Background: A cryptocurrency, such as Bitcoin, have a global order of all transactions that is guaranteed to be agreed by all participating nodes. With Bitcoin, this is ensured by making the longest chain win, and that creating a long chain requires performing a lot of computations (so it is not trivial to arbitrarily create a longer chain).
A problem comes when there is a long-lasting network partition. Each partition will eventually use its own local order, which is different than every other partition. Later, when the networks merge, a single global order will be enforced based on the network that had the longest chain.
This new global order can be different-enough for the other smaller networks that effectively some of their transactions will disappear if they're invalid as per the global order. E.g. coins mined in a small network partition that required a low difficulty (e.g. finding hashes a small number of zeros) will be discarded as invalid according to the perspective of the larger network which requires solving more difficult problems (e.g. finding hashes with more zeros).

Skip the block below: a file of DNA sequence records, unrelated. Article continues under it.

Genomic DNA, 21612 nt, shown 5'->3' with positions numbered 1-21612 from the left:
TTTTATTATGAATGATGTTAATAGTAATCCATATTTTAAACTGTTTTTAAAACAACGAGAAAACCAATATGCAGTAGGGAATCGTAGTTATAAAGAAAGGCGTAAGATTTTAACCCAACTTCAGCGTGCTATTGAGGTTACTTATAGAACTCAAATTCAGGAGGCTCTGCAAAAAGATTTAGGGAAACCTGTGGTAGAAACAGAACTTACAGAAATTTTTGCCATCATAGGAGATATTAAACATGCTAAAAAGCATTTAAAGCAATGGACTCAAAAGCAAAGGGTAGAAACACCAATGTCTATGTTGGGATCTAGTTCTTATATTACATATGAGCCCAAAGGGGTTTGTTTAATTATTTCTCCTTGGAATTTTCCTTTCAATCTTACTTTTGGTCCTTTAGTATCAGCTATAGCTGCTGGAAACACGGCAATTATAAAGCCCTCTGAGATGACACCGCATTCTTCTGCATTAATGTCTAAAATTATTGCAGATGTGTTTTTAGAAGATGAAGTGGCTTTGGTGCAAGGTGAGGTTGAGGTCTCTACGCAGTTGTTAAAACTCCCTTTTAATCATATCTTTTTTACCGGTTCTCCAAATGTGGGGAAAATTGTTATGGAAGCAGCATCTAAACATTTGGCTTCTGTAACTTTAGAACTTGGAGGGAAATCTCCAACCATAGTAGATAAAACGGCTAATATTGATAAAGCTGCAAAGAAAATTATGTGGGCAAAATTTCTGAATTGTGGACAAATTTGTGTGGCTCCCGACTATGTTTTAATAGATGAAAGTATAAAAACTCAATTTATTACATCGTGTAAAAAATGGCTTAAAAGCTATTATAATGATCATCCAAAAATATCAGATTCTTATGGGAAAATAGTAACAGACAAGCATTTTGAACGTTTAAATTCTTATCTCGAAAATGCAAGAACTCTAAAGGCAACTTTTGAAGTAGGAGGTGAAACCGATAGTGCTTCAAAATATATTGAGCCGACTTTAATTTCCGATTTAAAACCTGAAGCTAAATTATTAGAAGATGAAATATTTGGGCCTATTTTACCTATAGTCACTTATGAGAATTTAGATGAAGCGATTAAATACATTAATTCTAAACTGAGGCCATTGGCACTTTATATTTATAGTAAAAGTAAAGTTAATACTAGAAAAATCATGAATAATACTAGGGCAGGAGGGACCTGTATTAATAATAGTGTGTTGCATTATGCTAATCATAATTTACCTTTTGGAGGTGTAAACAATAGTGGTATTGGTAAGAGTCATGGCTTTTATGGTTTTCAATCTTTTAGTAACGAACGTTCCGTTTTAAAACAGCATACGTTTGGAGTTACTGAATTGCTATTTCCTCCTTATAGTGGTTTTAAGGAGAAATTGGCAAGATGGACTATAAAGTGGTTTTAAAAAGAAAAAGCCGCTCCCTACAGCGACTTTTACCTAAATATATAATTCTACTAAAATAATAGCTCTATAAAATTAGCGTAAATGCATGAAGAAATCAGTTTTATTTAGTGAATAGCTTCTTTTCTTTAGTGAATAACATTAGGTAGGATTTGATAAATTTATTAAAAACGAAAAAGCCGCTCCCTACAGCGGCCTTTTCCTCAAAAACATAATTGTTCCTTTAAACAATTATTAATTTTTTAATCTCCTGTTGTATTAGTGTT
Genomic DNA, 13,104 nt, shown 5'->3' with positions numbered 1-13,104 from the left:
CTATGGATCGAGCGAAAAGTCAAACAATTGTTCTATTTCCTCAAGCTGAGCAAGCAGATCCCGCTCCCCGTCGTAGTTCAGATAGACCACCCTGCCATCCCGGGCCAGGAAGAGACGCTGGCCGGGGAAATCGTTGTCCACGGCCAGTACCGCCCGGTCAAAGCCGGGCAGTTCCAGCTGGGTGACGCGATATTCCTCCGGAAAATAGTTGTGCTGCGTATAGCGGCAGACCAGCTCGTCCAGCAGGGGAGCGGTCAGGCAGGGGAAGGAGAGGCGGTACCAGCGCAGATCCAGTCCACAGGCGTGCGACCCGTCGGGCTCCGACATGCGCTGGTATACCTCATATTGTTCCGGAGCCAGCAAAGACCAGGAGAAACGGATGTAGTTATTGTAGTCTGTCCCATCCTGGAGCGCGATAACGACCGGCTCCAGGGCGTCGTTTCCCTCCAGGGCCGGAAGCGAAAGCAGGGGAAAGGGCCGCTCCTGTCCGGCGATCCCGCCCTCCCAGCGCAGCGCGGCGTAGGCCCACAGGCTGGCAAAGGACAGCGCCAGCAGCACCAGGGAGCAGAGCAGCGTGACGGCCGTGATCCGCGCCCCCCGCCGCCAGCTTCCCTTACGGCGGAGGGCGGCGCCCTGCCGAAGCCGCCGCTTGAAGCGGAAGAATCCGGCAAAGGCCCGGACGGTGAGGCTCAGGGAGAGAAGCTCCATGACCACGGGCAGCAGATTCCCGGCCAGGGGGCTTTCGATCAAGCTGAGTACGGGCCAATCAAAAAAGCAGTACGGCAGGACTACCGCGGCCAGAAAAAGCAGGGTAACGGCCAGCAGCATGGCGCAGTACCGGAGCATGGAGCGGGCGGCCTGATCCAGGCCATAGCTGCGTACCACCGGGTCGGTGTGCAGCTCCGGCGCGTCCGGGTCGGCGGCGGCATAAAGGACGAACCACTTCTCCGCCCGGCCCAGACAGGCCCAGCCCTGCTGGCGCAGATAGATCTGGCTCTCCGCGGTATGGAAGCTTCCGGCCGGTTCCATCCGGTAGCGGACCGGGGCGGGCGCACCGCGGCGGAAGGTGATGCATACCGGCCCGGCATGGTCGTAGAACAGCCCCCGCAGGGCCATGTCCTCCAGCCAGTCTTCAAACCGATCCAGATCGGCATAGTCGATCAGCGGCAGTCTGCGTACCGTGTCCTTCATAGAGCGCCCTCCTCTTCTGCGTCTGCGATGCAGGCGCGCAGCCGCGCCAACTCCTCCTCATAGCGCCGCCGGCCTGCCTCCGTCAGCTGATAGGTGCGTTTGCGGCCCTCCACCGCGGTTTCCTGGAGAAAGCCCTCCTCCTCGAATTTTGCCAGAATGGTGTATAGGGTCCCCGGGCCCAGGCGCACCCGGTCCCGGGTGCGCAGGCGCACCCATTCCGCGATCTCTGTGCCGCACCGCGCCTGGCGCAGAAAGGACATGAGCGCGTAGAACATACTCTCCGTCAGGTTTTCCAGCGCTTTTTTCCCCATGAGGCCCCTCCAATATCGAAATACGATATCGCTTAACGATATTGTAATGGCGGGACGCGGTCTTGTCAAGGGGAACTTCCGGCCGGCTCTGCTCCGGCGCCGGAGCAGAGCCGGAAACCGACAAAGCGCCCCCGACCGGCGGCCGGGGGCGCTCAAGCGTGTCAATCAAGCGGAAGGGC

This is a problem, as some payments become zero. Imagine being a business owner that sold and delivered goods in a small network partition in return to some BTC, only to realise that the payment has disappeared from the global transactions order once the partitions got merged back into the main network. Effectively, we will have the equivalent effect of having goods stolen (or given for free).
Question: How to design a cryptocurrency that guarantees that such network merges will never cause any disagreement in payments? Are there any fundamental principles that, if satisfied, we ensure consist money balances even after long-term network partitioning?